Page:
How Can Your Organization Achieve GLBA Compliance?
Whether you are looking to fulfill your obligations under the Gramm-Leach-Bliley Act (GLBA), or to protect your clients’ sensitive financial information more broadly, Delta Risk can help you.
We offer a comprehensive suite of cyber security services, including:
- ActiveInsight – Advisory services assess your current security program and identify GLBA compliance gaps. We can also test your defenses and train your workforce.
- ActiveEye – Managed security services and professional services can supplement your technical security operations.
- ActiveResponse – Our coach, hunt, and breach response services can help you identify and respond quickly to threats, and stay in compliance with the GLBA standards.
Financial institutions must comply with a wide variety of regulations, but the major cyber security regulation in the financial industry is the GLBA. Passed in 1999, the GLBA is also known as the Financial Services Modernization Act.
GLBA was notable because it repealed the longstanding prohibition on competition between banks and other securities companies that existed since Congress passed the Glass-Steagall act in 1933. Relevant to today’s cyber security issues, GLBA includes provisions to protect consumer financial information.
Most people are familiar with the act because it requires organizations to disclose their privacy policies to their customers. However, GLBA requires much more than disclosing privacy statements.
There are many federal regulators with overlapping jurisdiction in the financial sector. The Federal Financial Institutions Examination Council (FFIEC), a unified federal regulatory agency, provides guidance on GLBA compliance requirements to simplify the challenge of complying with GLBA requirements. Its members include:
- The Board of Governors of the Federal Reserve System (FRB)
- The Federal Deposit Insurance Corporation (FDIC)
- The National Credit Union Administration (NCUA)
- The Office of the Comptroller of the Currency (OCC)
- The Consumer Financial Protection Bureau (CFPB), as well as a representative of the State Liaison Committee (SLC).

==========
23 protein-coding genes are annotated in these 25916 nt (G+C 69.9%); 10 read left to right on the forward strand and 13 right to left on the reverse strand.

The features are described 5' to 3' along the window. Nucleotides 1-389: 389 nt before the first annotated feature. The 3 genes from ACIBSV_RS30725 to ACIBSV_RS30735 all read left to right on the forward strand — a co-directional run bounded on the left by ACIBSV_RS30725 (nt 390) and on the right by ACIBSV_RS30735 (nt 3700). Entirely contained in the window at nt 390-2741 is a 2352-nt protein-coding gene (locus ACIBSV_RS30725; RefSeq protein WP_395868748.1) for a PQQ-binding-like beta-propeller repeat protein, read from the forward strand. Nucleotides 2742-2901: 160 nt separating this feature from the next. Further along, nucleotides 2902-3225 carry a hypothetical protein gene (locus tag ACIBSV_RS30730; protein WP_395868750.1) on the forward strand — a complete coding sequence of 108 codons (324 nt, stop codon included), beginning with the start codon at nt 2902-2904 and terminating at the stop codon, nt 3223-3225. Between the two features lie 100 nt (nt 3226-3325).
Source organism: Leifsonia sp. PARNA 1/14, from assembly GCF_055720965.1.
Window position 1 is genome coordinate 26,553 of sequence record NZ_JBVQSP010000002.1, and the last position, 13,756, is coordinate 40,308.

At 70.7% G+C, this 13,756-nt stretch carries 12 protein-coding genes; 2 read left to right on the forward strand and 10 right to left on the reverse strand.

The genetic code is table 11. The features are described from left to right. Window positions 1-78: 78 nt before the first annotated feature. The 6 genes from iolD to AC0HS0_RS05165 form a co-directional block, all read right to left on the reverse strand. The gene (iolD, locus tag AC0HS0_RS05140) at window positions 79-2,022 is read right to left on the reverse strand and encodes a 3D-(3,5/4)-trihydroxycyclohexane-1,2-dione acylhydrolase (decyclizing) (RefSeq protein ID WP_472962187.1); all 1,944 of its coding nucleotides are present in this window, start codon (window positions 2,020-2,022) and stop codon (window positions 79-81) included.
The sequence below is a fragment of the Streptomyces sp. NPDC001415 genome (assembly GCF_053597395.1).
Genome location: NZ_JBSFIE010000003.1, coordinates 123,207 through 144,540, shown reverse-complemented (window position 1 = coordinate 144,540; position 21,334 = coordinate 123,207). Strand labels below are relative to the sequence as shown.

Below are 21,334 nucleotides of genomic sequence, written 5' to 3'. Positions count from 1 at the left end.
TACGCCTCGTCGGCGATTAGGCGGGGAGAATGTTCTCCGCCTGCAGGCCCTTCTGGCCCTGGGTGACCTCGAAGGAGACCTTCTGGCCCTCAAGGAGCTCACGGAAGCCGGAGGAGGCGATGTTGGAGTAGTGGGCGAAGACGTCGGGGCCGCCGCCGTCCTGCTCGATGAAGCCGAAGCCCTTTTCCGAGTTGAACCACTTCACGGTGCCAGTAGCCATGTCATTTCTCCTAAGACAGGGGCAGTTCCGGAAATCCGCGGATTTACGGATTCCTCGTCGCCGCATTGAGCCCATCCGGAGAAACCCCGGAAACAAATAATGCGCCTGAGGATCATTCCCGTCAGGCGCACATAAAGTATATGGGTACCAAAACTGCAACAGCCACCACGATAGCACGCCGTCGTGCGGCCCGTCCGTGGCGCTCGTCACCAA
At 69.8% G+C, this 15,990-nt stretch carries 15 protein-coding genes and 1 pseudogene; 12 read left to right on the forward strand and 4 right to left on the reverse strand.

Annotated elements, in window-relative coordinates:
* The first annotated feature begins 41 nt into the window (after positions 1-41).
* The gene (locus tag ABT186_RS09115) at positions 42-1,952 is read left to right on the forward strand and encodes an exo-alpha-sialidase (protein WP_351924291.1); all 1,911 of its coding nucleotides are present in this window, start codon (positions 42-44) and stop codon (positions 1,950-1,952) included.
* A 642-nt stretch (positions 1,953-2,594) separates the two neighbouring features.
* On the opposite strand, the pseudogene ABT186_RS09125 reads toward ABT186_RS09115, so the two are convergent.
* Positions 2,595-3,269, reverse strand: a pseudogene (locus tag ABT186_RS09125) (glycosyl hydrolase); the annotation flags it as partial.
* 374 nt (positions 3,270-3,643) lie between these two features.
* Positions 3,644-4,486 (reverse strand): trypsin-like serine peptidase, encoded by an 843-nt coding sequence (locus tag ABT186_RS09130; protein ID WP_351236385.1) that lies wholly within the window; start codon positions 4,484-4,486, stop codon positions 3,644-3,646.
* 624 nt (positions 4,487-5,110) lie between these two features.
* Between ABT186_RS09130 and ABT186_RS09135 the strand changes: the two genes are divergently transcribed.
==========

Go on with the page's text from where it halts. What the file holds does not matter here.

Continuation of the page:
Does GLBA Apply to Me?
GLBA applies to any financial institution. The act defines a financial institution as any organization that is “significantly engaged” in providing financial products or services. If your organization is a bank, mortgage broker, real estate firm, or insurance firm, GLBA applies to you. In addition to traditional financial institutions, GLBA can also apply to payday lenders, tax preparers, and courier services. It can even apply to car dealers and others lenders.
What Information Do I Have to Protect?
If you are a financial institution as defined by the act, you must safeguard nonpublic personal information (NPI), also known as personally identifiable information (PII). This can include information like:
- Names, addresses, phone numbers, Social Security numbers
- Bank account numbers, credit card numbers
- Income, credit history, or other information provided on an application
The GLBA limits how you share this information, who you share this information with, and what you must do to protect it.
How Must I Protect NPI GLBA Requirements?
The GLBA requirements are broken down into two main rules: The Privacy Rule and the Safeguards Rule. Specific security requirements are detailed in FFIEC and Federal Trade Commission (FTC) guidance.
The overall security requirement of GLBA, which appears in Section 501(b) of the act, states that financial institutions must protect the confidentiality, integrity, and security of NPI through administrative, technical, and physical safeguards. That means developing and implementing a comprehensive cyber security program, conducting a risk analysis, and monitoring and testing the program. These requirements are similar to those mandated in other industries, notably the healthcare sector.
Beyond the security program, GLBA requires financial institutions to:
- Ensure the security and confidentiality of customer information;
- Protect against any anticipated threats or hazards to the security or integrity of such records; and
- Protect against unauthorized access to or use of customer information that could result in substantial harm or inconvenience to any customer.
This is where the FFIEC comes in to harmonize the steps federal regulators mandate or suggest you take to meet these requirements. This guidance suggests you:
- Document network configurations and changes
- Monitor and test your networks for anomalies
- Train employees on cyber security matter
- Track and report network activities
- Implement technical security measures such as encryption and access controls
- Develop an incident response plan
You are also responsible for making sure your affiliates and service providers take reasonable steps to safeguard consumer information.
Consequences of GLBA Non-compliance
The consequences of failing to comply with GLBA can be severe. For each violation, your organization could be fined up to $100,000. Officers and directors can also be fined up to $10,000 per violation. Failure to comply can also include criminal penalties, including imprisonment for up to five years.
In addition to direct consequences of noncompliance with GLBA, failure to implement sufficient cyber security measures can create a host of problems. Your organization may face claims from customers or class action lawsuits. Your board of directors could be held personally liable in a shareholder derivative suit. Most importantly of all, if you do not have adequate protections, your company’s reputation will suffer.
Compliance risk or not, it is imperative that you have the best cyber defense.